• Danainae: An unidentified butterfly which appears to be a danaine (for example, the monarch Danaus plexippus) appears on an unused laboratory computer screen render which also features Stegoceratops. However, they do not appear simultaneously, making it ambiguous whether Danainae DNA was incorporated into the hybrid genome. Both the Danainae and Stegoceratops versions of this same render have text reading “Increased Vision Spliced Extractioned Organic Code,” implying that if Danainae was utilized in Stegoceratops, it may have been to improve its vision abilities. Butterflies can see ultraviolet light, a trait which the hybrid animal may have had.
Design of Dr. Wu’s personal lab computer display. A nearly-identical piece shows a Stegoceratops in the main cell. Design from

The Stegoceratops, along with other hybrids including Indominus rex, would have been designed sometime during or after April 4, 2008 and prior to December 22, 2015.


Compared to the best-known hybrid genus, Indominus, the constituent parts of the Stegoceratops are plainly visible in its at-a-glance anatomy. The basic body shape is essentially the same as its ceratopsian parts, resembling a Triceratops in most ways. The body is slightly narrower, however, and the legs somewhat longer. The front feet have five toes, while the rear feet have three toes; all four of its feet are relatively small compared to its body size.

Computer display of Stegoceratops and genomic data, featuring a focus on cuttlefish DNA.

The low-hanging tail of the Stegoceratops is considerably shorter than that of Stegosaurus, but like its stegosaur component, it does have a thagomizer. The thagomizer consists of four conical bony spikes which extend outward and curve upward. Like the tail, the thagomizer itself is smaller in size than those known in Stegosaurus. The other stegosaurian feature of this animal is the dual row of roughly triangular dorsal plates. In the render shown on Dr. Wu’s computer terminal, it has fourteen plates in a staggered configuration; mobile games and toys have depicted it with as few as twelve and as many as sixteen dorsal plates, sometimes with a secondary paired row of smaller plates. It also has armor in the form of osteoderms on its body, which may be either chitinous or keratinous depending on the genes sourced to facilitate their growth.

According to the Jurassic World mobile games, including Jurassic World: The Game and Jurassic World Alive, the armor of the Stegoceratops is defensive in nature and reinforced enough to repel the attacks of Tyrannosaurus and Allosaurus. This resilience would imply that the chitinous armor derived from the rhinoceros beetle is incorporated into the plates, frill, and osteoderms of this animal.

Along with the overall body shape, the Stegoceratops demonstrates ceratopsian anatomy quite prominently in its skull. It is usually depicted with two forward-curving bovine-like horns, which the mobile game Jurassic World: The Game states are three feet in length. Originally, the game depicted it with a small nasal horn like that of Triceratops, which the sequel Jurassic World Alive and management simulator Jurassic World: Evolution also use. However, most other depictions (including the only known depiction in the hard film canon) instead depict it with only two horns and a tall upper beak or nasal boss rather than a nasal horn. If any Stegoceratops would have had a nasal horn, it would likely have been a rare genetic trait. It also has a large skull frill with sixteen small epioccipitals. It is sometimes depicted with quite large fenestrae in the frill, unlike Triceratops but much like Torosaurus, though the frill itself is shaped more like that of Triceratops. The jawline is sharp and its nostrils are flat. Some depictions show this animal with straight horns like those of Triceratops, but most opt for the bovine-like appearance which has been likened to Nasutoceratops. In Jurassic World: Evolution, its horns are extremely lengthy and slightly waved in shape, somewhat resembling Torosaurus, along with the aforementioned nasal horn and a second pair of much smaller horns next to the large ones. This version also features multiple hornlets on the frill.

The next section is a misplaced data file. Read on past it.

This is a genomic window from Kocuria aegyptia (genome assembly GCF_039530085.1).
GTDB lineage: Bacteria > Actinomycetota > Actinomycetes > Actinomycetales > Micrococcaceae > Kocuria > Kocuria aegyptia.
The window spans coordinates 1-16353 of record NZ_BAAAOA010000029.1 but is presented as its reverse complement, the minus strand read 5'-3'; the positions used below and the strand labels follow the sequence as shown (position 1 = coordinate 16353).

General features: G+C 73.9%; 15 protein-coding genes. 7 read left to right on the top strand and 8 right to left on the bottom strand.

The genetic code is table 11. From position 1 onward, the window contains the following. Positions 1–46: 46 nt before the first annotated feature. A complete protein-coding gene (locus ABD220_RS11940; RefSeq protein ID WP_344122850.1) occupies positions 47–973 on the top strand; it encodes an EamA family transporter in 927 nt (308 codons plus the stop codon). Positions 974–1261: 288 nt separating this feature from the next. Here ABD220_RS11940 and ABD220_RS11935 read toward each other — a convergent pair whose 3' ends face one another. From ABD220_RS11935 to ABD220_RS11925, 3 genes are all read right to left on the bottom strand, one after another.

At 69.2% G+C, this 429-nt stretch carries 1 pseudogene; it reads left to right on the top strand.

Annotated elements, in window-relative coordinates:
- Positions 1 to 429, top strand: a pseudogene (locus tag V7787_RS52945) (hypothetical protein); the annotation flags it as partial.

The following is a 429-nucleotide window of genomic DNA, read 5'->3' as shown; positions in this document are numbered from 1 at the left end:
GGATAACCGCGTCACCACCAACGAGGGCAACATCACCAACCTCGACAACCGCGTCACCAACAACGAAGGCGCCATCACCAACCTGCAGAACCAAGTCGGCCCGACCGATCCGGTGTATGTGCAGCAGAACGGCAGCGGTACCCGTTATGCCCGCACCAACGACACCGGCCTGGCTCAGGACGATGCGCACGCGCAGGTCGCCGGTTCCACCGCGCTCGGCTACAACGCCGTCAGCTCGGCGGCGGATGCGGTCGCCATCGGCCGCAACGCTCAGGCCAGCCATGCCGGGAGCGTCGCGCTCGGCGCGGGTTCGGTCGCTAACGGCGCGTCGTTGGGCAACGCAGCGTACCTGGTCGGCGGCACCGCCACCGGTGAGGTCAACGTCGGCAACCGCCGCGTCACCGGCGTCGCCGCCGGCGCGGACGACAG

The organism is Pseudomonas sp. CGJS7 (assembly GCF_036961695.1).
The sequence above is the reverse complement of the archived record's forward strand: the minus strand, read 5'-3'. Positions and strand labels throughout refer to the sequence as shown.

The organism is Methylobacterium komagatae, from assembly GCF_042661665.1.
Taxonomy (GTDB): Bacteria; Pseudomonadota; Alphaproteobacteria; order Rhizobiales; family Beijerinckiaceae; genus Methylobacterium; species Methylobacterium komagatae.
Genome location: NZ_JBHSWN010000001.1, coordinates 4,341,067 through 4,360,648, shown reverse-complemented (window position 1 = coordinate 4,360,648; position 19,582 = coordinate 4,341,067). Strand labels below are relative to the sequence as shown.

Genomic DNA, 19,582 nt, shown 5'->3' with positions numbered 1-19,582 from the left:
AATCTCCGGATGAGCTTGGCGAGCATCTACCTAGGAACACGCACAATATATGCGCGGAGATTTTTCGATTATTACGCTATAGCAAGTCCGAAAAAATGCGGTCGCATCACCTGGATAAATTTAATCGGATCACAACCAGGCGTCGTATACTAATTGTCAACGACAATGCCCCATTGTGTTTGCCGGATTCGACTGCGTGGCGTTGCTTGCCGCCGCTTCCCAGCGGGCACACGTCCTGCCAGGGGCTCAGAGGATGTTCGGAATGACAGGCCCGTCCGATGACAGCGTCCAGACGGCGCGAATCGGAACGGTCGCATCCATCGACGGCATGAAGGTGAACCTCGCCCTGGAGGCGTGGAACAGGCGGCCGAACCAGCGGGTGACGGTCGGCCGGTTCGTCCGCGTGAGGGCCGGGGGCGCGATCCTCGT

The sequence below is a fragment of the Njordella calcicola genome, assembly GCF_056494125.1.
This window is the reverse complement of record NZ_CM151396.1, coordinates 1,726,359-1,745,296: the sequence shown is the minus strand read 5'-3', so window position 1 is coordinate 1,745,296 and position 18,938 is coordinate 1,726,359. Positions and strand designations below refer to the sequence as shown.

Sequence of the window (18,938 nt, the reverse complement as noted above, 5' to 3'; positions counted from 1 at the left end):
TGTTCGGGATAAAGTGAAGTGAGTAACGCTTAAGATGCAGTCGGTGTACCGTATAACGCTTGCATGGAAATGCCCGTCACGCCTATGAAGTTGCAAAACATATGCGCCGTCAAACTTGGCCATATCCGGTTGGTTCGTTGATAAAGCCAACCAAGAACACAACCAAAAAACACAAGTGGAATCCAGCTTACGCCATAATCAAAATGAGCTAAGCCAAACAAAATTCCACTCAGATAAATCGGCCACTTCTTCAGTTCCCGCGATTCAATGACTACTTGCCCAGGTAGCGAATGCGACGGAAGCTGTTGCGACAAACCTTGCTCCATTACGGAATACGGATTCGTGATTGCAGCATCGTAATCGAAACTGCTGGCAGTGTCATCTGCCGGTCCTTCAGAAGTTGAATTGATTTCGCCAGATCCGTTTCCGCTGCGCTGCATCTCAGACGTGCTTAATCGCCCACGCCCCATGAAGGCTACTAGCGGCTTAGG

Excerpt from the Jurassic World Hybrids book which states the length and weight of the Stegoceratops. However, this book features multiple discrepancies with the mobile game it used as source material and is not corroborated by any in-film evidence.

The Stegoceratops is said to be 33 feet in length in the Jurassic World Hybrids children’s book, which also describes it as weighing 11 tons. However, Jurassic World: The Game claims it weighs 15 tons. The version which appears in Jurassic World: Evolution is 9 meters (29.53 feet) long and 3 meters (9.84 feet) tall. Weight estimates for this variant have not yet been found.

Coloration in this animal is unknown, as none have appeared in the flesh. Concept art shows a forest green body with some slightly more vibrant markings, with beige coloration on the dorsal plates, fenestrae, snout, and underbelly. The small eyes appear orange or yellow. Alternate coloration depicted for this animal include dark blue with beige markings, light blue with darker blue stripes and streaks, dark gray with yellow striping, or dull green with orange outlining on some stripes. It is much more vibrantly colored in Jurassic World Alive, which features a yellow-green animal with darker splotching on its upper body and bright red plates and frill. Jurassic World: Evolution colors it similarly to the concept art, with more brightly colored plates including a dark brown streak across each.

Concept art of a mother and child Stegoceratops by Ian Joyner